Compensation from the Union to the states for losses in the collection of ICMS (Tax on Circulation of Goods and Services) on fuels can be made in installments until 2026, the last year of the mandate of President Luiz Inácio Lula da Silva (PT) and the current governors .
The staggered replacement of values received a positive signal from the heads of state executives after a request from the Minister of Finance, Fernando Haddad (PT), in a meeting this Tuesday afternoon (7).
The value to be compensated, however, remains an impasse. As revealed to Sheet, the Treasury’s initial estimates pointed to an invoice between R$ 13.2 billion and R$ 36.9 billion, depending on the chosen calculation criteria. The states, in turn, speak of a higher value, of up to R$ 45 billion.
A new meeting between the secretary of the National Treasury, Rogério Ceron, and the state finance secretaries will take place this Wednesday (8) to try to advance the negotiations.
“There is already a guideline that the federal government wants to carry out the recomposition, it asked that this recomposition could be carried out within this mandate period, the next four years, and it will discuss an average between what we think is the loss, of BRL 45 billion, and the ordinance made in the government of President Bolsonaro, which pointed to BRL 13 billion”, said the governor of Espírito Santo, Renato Casagrande (PSB).
According to him, the correct value must be a “median position” between these two calculations.
The Ministry of Finance asked that the compensation be spread over four years due to concerns about the impact of these amounts on public accounts. Although some state governments can reduce the amounts of their debt with the Union, those that do not have any debt must receive direct transfers from the federal government.
The governor of Rio Grande do Sul, Eduardo Leite (PSDB), was receptive to the escalation proposal, but was more cautious about the deadline. According to him, there is discussion about whether the compensation will take place “over the course of this year, two years, three years, or even the entire mandate”.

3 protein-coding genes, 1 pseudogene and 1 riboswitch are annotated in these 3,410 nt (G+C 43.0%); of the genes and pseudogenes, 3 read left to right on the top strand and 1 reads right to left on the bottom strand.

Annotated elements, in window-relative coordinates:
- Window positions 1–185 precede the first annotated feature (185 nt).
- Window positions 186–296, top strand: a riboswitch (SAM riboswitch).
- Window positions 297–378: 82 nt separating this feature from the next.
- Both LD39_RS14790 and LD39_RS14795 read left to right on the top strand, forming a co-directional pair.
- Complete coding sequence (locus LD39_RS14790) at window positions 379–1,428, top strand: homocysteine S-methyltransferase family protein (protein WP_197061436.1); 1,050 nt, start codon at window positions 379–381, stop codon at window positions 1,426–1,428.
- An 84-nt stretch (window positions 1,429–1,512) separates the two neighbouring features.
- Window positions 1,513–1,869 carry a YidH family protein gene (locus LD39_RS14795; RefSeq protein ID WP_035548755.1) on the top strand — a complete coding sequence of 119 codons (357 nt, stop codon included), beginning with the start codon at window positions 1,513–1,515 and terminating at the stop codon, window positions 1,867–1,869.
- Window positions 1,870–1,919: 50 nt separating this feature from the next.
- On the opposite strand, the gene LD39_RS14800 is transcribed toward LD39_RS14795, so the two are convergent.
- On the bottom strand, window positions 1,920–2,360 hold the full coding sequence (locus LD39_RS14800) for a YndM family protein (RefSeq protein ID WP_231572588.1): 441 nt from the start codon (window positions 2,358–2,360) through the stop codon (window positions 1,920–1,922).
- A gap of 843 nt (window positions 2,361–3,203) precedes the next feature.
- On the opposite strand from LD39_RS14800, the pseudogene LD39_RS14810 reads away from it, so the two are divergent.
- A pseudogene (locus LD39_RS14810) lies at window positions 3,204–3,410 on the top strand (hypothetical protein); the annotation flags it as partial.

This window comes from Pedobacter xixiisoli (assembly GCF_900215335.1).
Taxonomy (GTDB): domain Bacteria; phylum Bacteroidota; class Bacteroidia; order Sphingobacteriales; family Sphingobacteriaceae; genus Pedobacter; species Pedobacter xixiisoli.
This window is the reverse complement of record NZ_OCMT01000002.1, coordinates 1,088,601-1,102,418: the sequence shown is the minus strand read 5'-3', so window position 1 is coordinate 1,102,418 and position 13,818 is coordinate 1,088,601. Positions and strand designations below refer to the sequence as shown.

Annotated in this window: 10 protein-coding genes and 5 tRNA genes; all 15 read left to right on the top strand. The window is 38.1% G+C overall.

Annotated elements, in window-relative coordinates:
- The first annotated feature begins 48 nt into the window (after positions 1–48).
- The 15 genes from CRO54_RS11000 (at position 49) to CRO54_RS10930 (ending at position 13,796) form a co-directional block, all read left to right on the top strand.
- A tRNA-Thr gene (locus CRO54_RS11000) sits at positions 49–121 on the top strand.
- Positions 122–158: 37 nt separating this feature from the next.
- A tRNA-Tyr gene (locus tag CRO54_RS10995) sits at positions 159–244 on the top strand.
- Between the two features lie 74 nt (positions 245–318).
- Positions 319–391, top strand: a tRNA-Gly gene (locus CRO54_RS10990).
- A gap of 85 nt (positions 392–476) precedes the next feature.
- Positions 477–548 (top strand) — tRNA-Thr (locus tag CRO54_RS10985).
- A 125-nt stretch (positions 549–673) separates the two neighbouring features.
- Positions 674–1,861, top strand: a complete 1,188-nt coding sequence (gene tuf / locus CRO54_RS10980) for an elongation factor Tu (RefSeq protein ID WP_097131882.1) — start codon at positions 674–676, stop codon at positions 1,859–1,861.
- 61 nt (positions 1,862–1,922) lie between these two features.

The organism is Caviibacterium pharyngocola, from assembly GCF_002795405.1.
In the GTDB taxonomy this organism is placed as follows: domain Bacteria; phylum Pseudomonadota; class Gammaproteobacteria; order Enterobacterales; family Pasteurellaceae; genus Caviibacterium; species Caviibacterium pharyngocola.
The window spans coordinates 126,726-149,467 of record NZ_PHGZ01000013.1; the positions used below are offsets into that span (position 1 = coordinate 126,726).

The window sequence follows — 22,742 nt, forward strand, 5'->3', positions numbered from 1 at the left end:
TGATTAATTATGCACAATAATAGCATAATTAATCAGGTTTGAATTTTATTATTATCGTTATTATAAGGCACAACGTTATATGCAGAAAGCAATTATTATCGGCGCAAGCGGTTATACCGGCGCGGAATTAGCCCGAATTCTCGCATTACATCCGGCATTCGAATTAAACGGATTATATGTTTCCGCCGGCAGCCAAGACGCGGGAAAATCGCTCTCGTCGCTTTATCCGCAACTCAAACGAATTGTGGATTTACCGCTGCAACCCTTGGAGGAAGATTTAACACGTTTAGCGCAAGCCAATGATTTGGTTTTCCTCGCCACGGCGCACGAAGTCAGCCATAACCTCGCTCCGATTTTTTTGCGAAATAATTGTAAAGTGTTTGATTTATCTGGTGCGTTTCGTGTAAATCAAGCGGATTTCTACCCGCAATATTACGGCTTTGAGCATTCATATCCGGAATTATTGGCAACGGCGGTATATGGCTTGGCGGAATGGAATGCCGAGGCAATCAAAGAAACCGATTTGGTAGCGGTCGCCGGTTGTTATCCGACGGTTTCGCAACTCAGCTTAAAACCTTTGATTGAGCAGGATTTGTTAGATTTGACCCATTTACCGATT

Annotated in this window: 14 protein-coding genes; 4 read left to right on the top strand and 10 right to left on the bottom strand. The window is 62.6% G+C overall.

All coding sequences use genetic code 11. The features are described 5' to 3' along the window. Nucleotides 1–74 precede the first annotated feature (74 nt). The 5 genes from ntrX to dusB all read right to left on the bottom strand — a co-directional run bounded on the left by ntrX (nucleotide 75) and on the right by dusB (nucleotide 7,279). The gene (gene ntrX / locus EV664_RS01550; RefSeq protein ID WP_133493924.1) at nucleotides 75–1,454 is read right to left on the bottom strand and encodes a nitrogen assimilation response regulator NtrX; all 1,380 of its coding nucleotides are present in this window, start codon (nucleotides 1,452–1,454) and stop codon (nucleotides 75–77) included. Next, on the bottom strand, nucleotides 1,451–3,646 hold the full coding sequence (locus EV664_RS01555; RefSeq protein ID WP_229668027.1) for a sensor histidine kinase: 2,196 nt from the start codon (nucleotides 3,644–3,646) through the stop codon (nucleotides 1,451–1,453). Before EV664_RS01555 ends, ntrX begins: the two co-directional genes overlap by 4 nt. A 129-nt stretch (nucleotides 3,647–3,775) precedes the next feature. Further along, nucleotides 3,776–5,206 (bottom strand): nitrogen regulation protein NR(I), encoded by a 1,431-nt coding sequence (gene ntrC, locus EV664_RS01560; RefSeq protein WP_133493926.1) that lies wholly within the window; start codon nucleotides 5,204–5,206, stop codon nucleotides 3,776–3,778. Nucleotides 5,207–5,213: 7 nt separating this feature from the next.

“The states demonstrate willingness in this scaling. I don’t know if it is possible to reach four years, possibly it has to be a shorter period. But we also know that one thing is for the Union to discuss compensation in cash, another is to discuss it in six months, another in two years. The Union has its own fiscal challenges,” he said.
The payment of compensation by the Union to the states is one of the main impasses at the beginning of the government of Luiz Inácio Lula da Silva (PT).
The new administration has intensified negotiations to end the stalemate. In December, the STF (Federal Supreme Court) gave the Union and states a period of 120 days to reach an agreement.
The fight began when former president Jair Bolsonaro (PL), who maintained a bellicose relationship with the governors, obtained support in Congress to approve a law that standardized the ICMS rate on gasoline, diesel and ethanol. The text entered into force in March 2022, with the aim of reducing fuel prices in an election year.
State tax was levied at a fixed amount per liter (“ad rem”) instead of a percentage. The measure had a billionaire impact on the states’ cash flow.
Three months later, a second law was approved providing compensation to states that had losses greater than 5% in tax collection, but the wording of the norm left room for different interpretations. The way to calculate this repair is the main target of disagreements.
States advocate estimating compensation specifically for each fuel and making full reimbursement to all states, within or outside the tax recovery program for debtors. Thus, the 5% trigger would apply to everyone and trigger the payment of all damages — not just the excess of that percentage, as defended by the Union.
The secretaries also want the losses in 2022 to be estimated on the basis of 2021 corrected for inflation. Without this update, according to them, few states would trigger the compensation trigger, since tax revenues rise naturally, accompanying the price level.
The device of the law, however, speaks of compensation for the loss “that exceeds the percentage of 5% in relation to the collection of this tribute in the year 2021”. The Union’s interpretation is that the repair should include only the loss exceeding the 5% drop, calculated on the nominal value of the previous year’s revenues, since the text does not mention monetary correction.
The federal government still understands that the estimate must be made on the ICMS as a whole, globally.
The Union disagrees with several of the states’ claims, but may end up meeting one or two items in order to accelerate the outcome of the agreement. The guideline is to verify which of these points would have the least impact on the federal government’s coffers.
For the federal government, the fair value would be between R$ 13 billion and R$ 16 billion, but the outcome will depend on seams with the states.
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